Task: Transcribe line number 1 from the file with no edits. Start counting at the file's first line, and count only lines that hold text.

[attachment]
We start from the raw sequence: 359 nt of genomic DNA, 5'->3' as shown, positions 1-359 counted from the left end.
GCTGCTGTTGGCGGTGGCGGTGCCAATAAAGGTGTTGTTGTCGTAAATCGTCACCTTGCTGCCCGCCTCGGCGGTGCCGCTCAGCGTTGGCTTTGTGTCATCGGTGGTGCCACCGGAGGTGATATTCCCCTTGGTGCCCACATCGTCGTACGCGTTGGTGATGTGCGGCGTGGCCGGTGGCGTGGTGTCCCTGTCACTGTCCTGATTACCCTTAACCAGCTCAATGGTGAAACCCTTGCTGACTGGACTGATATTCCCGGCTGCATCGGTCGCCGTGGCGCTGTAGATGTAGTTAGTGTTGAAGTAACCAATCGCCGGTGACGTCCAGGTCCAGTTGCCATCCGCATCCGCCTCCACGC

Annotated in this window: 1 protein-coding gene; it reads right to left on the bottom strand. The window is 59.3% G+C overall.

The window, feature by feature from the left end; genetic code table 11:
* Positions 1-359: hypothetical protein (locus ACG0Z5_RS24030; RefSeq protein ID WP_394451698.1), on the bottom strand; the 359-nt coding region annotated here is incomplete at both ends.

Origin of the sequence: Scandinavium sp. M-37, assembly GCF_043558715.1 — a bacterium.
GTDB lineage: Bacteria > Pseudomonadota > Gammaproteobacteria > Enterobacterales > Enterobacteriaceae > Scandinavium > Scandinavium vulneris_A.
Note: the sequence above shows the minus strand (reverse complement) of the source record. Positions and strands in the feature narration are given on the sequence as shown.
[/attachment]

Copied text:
We start from the raw sequence: 359 nt of genomic DNA, 5'->3' as shown, positions 1-359 counted from the left end.